Alexander Tutsek and his wife Dr. Eva-Maria Fahrner-Tutsek founded their museum as a non-profit Foundation in December 2000. It is housed in a former artists’ studio in an Art Nouveau villa in Munich-Schabing, where exhibitions devoted to innovative themes are regularly presented.

Their collections’ activities focus on presenting the diversity of contemporary artistic expression in the mediums of glass and photography. A second emphasis is on the advancement of research in the fields of glass, ceramics, rocks and soils within the engineering sciences.

Dr.Eva-Maria Fahrner-Tutsek said in an interview, “One of the reasons why we created the foundation was that we realised that glass in art was little-known in Europe and that the few artists in this field almost had no possibility to show their works. With the creation of the foundation we aimed to represent a small field in art, a niche that was unnoticed and not yet supported by the state. In 2008, after having worked with studio glass for eight years we found ourselves ready to expand the foundation’s work to a second field in art and we added photography.  Photography as well as glass art is kind of a border area in art which we wish to support”.

Alexander Josef Tutsek was born in Romania in 1927 and escaped to Vienna in 1951 where he worked as a journalist and started a press agency. He went to work for a refractory products manufacturer in Göttingen, Germany, and later took over and expanded the firm. With this business success, Tutsek became an active supporter of the arts. In 2001, after his death, his wife, the chair of the Foundation, continues to develop the ideas and vision she shared with her late husband.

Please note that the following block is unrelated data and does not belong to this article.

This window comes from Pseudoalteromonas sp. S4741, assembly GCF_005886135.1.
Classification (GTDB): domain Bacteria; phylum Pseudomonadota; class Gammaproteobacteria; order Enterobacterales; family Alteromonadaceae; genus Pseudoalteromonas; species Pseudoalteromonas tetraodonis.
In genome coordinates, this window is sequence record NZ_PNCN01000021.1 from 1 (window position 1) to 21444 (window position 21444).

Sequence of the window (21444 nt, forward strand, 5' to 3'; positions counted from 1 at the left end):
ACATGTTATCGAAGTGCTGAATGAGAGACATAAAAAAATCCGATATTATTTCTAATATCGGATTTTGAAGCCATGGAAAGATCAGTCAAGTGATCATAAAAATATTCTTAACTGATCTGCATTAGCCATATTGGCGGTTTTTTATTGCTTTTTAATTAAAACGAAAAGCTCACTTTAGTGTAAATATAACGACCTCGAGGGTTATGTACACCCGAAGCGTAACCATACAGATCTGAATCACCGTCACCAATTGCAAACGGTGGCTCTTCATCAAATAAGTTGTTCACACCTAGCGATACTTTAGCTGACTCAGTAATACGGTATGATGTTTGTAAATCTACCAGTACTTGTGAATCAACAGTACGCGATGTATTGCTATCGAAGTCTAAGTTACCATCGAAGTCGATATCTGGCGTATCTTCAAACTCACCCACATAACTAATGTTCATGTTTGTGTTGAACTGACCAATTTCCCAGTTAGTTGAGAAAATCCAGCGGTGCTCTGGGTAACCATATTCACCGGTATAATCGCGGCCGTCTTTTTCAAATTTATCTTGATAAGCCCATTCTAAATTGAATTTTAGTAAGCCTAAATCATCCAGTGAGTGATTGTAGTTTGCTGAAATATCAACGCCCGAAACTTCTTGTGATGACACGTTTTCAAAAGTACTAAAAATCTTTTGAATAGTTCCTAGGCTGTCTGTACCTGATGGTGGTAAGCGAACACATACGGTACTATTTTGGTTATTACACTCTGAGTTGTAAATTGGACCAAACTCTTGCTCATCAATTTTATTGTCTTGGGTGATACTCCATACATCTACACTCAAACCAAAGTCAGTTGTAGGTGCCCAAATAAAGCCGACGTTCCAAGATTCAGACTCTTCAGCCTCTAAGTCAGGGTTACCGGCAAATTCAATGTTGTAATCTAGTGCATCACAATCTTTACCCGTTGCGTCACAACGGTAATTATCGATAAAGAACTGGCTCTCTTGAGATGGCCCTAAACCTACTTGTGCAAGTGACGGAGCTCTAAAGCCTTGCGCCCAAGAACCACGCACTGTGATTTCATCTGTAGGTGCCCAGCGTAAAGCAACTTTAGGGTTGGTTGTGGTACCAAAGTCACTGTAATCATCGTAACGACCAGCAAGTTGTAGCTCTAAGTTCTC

In 2016, the Alexander Tutsek-Stiftung started a comprehensive funding programme to assist in improving the training of art students in the area of sculpture, particularly focusing on glass. The respective departments at art academies and glass schools receive substantial financial support from the Foundation. Individual artists who work with glass or in the area of photography have received funding for specialist advanced training.

In the same year the Alexander Tutsek-Stiftung started a long-term sponsorship with the Haus der Kunst Museum in Munich providing substantial and comprehensive support, enabling it to further engage and expand its innovative approach, especially in the area of photographic exhibitions.

The Alexander Tutsek-Stiftung also funds interdisciplinary research projects which combine technology, economics, and the humanities. A special area of support lies in pure and applied research in the areas of glass, ceramic, stone, and earths in the engineering sciences. In order that they do not become marginalised at the technological universities and to make these branches of the engineering sciences more attractive to students, the Alexander Tutsek-Stiftung financially supports innovative and unusual research at universities and individual research projects.
The Alexander Tutsek-Stiftung collection focuses on contemporary sculpture and photography with much of its sculpture collection being made from glass. The museum regularly presents exhibitions on innovative themes.

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